Judging by the number of writing guides available in bookstores today, as compared to the number of guides available twenty or thirty years ago, it would seem that there has been an increase in demand for books about writing. Admittedly, many of these guides are similar in scope and advice although their continued consumption would suggest that they are serving their purpose to some aspiring writers out there. Imagine, though, a writing guide written by Jane Austen or Charlotte Brontë, a detailed account of where they wrote and how often, how they dealt with rejection, and how they juggled their domestic responsibilities with their need to write. Alas, no such book exists but something close has just been written which will be of interest to aspiring writers as well as readers interested in learning more about their favorite authors.
Nava Atlas, well-known author and illustrator of cookbooks including the highly regarded Vegetariana, presents an intimate glimpse into the writing process of twelve beloved women writers in The Literary Ladies’ Guide to the Writing Life: Inspiration and Advice from Celebrated Women Authors. Drawing from journals, letters, memoirs, and interviews, Atlas organizes the thoughts and advice of twelve successful women authors into eight chapters that specifically address relevant aspects of the writing process such as developing a voice, finding the time to write, and dealing with rejection. More importantly, she includes chapters of particular significance to some aspiring women writers, such as “The Writer Mother,” which draws from the experiences of women authors who juggled the responsibilities of motherhood and writing.
In Atlas’ words, her book is not merely a “how-to of writing” but, rather, “something that might prove even more valuable – a treasury of intimate glimpses into the unfolding creative process across twelve brilliant careers” which includes that of Jane Austen, Louisa May Alcott, Charlotte Brontë, Willa Cather, Edna Ferber, Madeleine L’Engle, L. M. Montgomery, Anaïs Nin, George Sand, Harriet Beecher Stowe, Edith Wharton, and Virginia Woolf.
Such intimate treasures include Charlotte Brontë’s 1846 query letter to a prospective publisher, excerpts from Louisa May Alcott’s journal where she admits that she, herself, didn’t enjoy stories like Little Women, and a spotlight on Jane Austen’s inner critic which led her to write in a 1815 letter to James Stanier “I think I may boast myself to be, with all possible Vanity, the most unlearned, & uninformed Female who ever dared to be an Authoress.” In addition to well-placed quotes and excerpts from the writings of these twelve classic authors, Atlas, departing from many how-to writing guides, draws from original images and photos to further captivate the interest of the reader. Such images include one of Steventon, the birthplace of Jane Austen, and a number of author photos, including one of L. M. Montgomery in a wonderful, feathery hat. Atlas also provides her own commentary which helps gives a sense of overall structure to the book.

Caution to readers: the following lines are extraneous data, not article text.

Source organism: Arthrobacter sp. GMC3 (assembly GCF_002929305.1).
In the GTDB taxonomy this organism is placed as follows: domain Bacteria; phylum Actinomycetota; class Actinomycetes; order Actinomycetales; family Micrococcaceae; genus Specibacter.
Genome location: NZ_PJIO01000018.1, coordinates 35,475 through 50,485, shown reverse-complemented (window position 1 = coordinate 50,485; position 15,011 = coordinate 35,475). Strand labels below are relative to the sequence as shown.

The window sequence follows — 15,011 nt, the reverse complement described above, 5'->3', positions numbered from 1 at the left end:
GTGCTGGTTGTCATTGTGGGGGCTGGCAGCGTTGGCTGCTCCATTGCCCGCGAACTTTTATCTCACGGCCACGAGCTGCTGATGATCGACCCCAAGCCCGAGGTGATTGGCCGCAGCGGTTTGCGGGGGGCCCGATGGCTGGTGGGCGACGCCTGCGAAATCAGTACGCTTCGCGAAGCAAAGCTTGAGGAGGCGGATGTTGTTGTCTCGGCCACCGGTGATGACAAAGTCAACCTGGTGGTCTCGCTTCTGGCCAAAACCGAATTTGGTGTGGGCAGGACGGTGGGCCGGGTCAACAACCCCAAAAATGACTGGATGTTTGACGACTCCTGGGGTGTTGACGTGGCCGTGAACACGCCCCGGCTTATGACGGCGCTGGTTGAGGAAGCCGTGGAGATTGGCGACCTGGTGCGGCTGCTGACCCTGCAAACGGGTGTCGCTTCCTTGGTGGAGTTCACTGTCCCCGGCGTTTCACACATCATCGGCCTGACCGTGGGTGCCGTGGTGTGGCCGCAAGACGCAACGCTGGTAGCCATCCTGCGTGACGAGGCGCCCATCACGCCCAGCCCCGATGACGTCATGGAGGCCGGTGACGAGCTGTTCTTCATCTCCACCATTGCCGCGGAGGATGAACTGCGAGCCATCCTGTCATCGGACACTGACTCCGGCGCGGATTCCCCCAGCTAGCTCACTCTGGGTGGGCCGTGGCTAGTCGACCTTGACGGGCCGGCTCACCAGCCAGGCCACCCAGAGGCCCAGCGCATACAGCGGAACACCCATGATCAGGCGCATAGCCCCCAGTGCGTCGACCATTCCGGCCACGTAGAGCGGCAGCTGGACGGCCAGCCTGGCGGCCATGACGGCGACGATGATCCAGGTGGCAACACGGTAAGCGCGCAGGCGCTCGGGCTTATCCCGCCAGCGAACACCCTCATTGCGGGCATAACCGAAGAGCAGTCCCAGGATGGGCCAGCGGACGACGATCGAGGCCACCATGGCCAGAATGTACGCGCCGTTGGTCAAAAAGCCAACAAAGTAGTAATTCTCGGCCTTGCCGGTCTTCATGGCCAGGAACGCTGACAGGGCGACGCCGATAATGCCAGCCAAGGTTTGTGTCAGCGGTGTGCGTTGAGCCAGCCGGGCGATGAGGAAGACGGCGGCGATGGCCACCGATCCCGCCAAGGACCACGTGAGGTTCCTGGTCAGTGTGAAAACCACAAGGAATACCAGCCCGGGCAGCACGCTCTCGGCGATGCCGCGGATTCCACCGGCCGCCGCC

There is something to turning to beloved authors for advice about the writing and creative process. Not content to merely glamorize or romanticize the writing process, which happens all too often in author biographies, Atlas makes a point to highlight the frustration and self-doubt that almost always accompanies any writing attempt, even attempts by classic authors. Madeleine L’Engle’s assertion that a rejection letter was “like the rejection of me, myself” will resonate with many writers out there. Admittedly, Atlas’ ambitious attempt to organize the thoughts and advice of twelve writers undoubtedly means that readers will find themselves sifting through the book to get to the parts about their favorite writers but that’s to be expected.
A small complaint, which Atlas wisely anticipates, is the conspicuous lack of writers who are not either European or of European origins. Citing that the increased odds against any female of color in the nineteenth century as compared to their white counterparts is what ultimately led to her decision, Atlas fails to realize that these increased odds could have been a point of interest in their own right for contemporary writers and readers. It is important to note that she does occasionally offer the insights of Zora Neale Hurston or Maya Angelou but they are embedded within blocks of text and easy to miss.
Nevertheless, Atlas’ The Literary Ladies’ Guide to the Writing Life is an absorbing book that will make even those who have never dreamt of pursuing a writing life want to pick up paper and pen (or, more accurately, turn on the computer) and begin a work of their own.
Aia A. Hussein, a graduate of Bryn Mawr College and American University, pursued Literature degrees in order to have an official excuse to spend all her time reading. She lives in the DC area and is a devotee of Jane Austen and all things Victorian.
4 out of 5 Stars
The Literary Ladies’ Guide to the Writing Life, by Nava Atlas
Sellers Publishing, Inc. (2011)
Hardcover (176) pages
© 2007 – 2011 Aia A. Hussein, Austenprose